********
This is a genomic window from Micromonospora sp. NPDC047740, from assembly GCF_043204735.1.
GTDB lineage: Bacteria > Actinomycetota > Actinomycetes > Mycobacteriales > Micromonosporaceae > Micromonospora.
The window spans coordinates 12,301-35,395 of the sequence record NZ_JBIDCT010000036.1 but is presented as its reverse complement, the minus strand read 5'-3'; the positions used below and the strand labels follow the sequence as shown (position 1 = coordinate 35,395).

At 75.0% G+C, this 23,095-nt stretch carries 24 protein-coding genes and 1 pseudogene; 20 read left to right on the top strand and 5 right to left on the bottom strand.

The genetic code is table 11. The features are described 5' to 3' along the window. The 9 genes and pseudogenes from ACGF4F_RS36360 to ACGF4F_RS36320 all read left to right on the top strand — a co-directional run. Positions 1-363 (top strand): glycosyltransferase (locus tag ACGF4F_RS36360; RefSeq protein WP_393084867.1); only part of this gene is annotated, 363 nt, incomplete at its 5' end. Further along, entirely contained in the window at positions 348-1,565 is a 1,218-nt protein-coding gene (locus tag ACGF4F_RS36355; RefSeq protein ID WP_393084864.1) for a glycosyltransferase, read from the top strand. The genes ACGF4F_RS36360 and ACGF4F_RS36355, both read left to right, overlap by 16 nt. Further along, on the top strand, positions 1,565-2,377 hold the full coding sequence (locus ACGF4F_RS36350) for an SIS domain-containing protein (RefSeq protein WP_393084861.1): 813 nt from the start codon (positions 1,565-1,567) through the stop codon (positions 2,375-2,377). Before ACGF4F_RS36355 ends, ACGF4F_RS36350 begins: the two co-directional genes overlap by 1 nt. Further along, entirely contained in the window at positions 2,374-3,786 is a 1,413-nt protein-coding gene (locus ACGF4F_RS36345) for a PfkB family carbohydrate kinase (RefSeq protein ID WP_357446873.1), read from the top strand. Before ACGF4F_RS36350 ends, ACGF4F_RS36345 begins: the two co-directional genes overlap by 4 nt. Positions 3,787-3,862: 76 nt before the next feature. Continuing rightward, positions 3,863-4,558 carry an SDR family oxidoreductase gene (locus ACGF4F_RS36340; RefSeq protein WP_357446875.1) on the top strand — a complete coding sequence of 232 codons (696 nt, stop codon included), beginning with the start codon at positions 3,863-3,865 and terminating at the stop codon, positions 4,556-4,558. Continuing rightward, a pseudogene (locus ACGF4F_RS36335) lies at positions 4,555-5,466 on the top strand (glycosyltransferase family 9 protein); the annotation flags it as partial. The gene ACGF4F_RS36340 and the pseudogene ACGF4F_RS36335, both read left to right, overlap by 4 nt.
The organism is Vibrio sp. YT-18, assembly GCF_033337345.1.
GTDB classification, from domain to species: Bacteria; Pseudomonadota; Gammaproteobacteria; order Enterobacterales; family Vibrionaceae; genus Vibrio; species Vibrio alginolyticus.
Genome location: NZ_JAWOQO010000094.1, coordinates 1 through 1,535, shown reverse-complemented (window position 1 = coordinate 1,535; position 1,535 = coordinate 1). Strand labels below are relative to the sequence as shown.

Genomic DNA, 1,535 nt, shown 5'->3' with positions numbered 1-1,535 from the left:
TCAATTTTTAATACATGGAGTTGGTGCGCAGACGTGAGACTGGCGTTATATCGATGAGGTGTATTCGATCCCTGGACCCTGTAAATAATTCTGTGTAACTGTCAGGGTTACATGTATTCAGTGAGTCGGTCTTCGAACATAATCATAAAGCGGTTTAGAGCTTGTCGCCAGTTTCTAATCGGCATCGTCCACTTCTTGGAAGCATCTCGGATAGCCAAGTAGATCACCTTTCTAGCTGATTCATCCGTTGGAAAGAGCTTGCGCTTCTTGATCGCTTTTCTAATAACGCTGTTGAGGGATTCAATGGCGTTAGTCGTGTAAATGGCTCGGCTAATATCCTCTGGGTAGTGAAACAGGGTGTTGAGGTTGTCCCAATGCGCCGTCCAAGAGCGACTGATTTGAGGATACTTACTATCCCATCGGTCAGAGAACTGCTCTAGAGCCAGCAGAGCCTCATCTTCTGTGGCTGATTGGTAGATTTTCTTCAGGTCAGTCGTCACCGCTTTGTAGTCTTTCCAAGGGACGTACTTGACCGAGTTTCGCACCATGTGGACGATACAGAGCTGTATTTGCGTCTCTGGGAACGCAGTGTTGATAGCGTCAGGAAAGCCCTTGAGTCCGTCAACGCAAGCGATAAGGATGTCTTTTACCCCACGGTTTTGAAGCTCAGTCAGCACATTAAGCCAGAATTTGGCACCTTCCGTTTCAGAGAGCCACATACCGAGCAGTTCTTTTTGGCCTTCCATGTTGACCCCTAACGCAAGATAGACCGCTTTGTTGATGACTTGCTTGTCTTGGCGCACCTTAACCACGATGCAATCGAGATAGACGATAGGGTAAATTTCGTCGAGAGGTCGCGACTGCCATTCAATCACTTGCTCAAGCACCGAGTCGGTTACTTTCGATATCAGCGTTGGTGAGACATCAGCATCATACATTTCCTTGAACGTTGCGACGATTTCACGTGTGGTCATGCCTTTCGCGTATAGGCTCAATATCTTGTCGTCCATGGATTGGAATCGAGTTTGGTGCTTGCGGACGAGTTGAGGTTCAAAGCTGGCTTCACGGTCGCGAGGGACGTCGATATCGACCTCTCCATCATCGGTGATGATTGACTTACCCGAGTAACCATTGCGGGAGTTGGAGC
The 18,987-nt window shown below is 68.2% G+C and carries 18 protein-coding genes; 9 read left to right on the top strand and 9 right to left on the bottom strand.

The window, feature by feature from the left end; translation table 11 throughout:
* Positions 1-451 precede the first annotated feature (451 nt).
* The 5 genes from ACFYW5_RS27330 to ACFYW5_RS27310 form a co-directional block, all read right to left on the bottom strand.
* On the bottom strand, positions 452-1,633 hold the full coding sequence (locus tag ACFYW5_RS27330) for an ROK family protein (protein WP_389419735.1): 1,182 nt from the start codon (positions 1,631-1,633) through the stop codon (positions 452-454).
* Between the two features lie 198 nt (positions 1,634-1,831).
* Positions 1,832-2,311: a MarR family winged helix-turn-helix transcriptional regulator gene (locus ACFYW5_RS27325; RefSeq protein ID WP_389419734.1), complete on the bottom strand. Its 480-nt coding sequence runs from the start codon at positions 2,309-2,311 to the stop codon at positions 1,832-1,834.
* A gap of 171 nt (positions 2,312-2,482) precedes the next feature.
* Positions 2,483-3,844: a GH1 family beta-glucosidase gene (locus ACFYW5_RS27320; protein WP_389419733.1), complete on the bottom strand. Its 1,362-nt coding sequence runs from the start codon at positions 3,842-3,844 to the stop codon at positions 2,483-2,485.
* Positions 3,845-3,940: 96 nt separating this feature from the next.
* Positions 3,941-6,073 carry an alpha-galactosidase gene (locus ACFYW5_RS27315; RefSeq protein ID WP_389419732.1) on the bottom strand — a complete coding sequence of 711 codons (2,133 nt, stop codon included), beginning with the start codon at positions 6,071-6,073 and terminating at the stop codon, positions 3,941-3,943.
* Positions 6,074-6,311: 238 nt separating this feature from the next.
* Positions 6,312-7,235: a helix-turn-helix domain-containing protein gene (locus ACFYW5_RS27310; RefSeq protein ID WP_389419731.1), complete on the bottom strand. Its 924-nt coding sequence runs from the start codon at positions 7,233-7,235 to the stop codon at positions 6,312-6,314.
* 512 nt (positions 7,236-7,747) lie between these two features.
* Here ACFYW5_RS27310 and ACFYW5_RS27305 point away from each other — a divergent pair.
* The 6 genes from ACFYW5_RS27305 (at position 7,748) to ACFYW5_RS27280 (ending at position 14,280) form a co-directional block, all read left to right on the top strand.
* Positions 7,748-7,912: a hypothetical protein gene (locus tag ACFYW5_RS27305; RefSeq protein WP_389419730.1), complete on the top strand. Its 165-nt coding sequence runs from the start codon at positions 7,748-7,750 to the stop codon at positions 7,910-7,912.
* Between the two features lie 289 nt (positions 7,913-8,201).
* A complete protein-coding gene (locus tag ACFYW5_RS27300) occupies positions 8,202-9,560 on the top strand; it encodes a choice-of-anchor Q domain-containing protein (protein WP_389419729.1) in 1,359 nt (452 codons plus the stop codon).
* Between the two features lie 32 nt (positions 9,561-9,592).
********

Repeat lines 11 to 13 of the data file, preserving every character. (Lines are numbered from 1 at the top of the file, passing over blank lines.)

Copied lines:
The 18,987-nt window shown below is 68.2% G+C and carries 18 protein-coding genes; 9 read left to right on the top strand and 9 right to left on the bottom strand.

The window, feature by feature from the left end; translation table 11 throughout:
* Positions 1-451 precede the first annotated feature (451 nt).